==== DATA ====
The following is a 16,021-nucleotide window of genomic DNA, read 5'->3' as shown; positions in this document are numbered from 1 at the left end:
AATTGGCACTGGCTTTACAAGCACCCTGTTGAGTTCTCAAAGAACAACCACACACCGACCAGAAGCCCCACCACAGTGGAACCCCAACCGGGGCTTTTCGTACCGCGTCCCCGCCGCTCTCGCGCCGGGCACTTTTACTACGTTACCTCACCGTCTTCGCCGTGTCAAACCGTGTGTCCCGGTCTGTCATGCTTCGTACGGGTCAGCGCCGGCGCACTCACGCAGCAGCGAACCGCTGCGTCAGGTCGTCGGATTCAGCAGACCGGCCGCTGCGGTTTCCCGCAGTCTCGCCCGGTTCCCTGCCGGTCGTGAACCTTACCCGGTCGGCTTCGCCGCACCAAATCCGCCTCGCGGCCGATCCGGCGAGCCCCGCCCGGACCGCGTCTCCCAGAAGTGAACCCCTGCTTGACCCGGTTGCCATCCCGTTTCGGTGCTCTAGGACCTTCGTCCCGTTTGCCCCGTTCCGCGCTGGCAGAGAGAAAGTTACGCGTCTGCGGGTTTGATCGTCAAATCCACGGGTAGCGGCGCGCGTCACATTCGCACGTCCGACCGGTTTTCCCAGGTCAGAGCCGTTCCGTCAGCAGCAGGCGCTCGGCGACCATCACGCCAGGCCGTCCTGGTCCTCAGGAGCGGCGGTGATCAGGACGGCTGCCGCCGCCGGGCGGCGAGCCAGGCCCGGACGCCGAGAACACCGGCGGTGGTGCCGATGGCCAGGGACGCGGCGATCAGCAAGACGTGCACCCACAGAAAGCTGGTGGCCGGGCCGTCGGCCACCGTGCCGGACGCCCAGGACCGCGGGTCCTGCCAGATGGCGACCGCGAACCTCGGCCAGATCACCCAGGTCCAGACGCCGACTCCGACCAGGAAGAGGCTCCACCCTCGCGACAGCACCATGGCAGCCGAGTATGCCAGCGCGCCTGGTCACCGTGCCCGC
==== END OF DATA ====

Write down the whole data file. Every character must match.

The following is a 16,021-nucleotide window of genomic DNA, read 5'->3' as shown; positions in this document are numbered from 1 at the left end:
AATTGGCACTGGCTTTACAAGCACCCTGTTGAGTTCTCAAAGAACAACCACACACCGACCAGAAGCCCCACCACAGTGGAACCCCAACCGGGGCTTTTCGTACCGCGTCCCCGCCGCTCTCGCGCCGGGCACTTTTACTACGTTACCTCACCGTCTTCGCCGTGTCAAACCGTGTGTCCCGGTCTGTCATGCTTCGTACGGGTCAGCGCCGGCGCACTCACGCAGCAGCGAACCGCTGCGTCAGGTCGTCGGATTCAGCAGACCGGCCGCTGCGGTTTCCCGCAGTCTCGCCCGGTTCCCTGCCGGTCGTGAACCTTACCCGGTCGGCTTCGCCGCACCAAATCCGCCTCGCGGCCGATCCGGCGAGCCCCGCCCGGACCGCGTCTCCCAGAAGTGAACCCCTGCTTGACCCGGTTGCCATCCCGTTTCGGTGCTCTAGGACCTTCGTCCCGTTTGCCCCGTTCCGCGCTGGCAGAGAGAAAGTTACGCGTCTGCGGGTTTGATCGTCAAATCCACGGGTAGCGGCGCGCGTCACATTCGCACGTCCGACCGGTTTTCCCAGGTCAGAGCCGTTCCGTCAGCAGCAGGCGCTCGGCGACCATCACGCCAGGCCGTCCTGGTCCTCAGGAGCGGCGGTGATCAGGACGGCTGCCGCCGCCGGGCGGCGAGCCAGGCCCGGACGCCGAGAACACCGGCGGTGGTGCCGATGGCCAGGGACGCGGCGATCAGCAAGACGTGCACCCACAGAAAGCTGGTGGCCGGGCCGTCGGCCACCGTGCCGGACGCCCAGGACCGCGGGTCCTGCCAGATGGCGACCGCGAACCTCGGCCAGATCACCCAGGTCCAGACGCCGACTCCGACCAGGAAGAGGCTCCACCCTCGCGACAGCACCATGGCAGCCGAGTATGCCAGCGCGCCTGGTCACCGTGCCCGC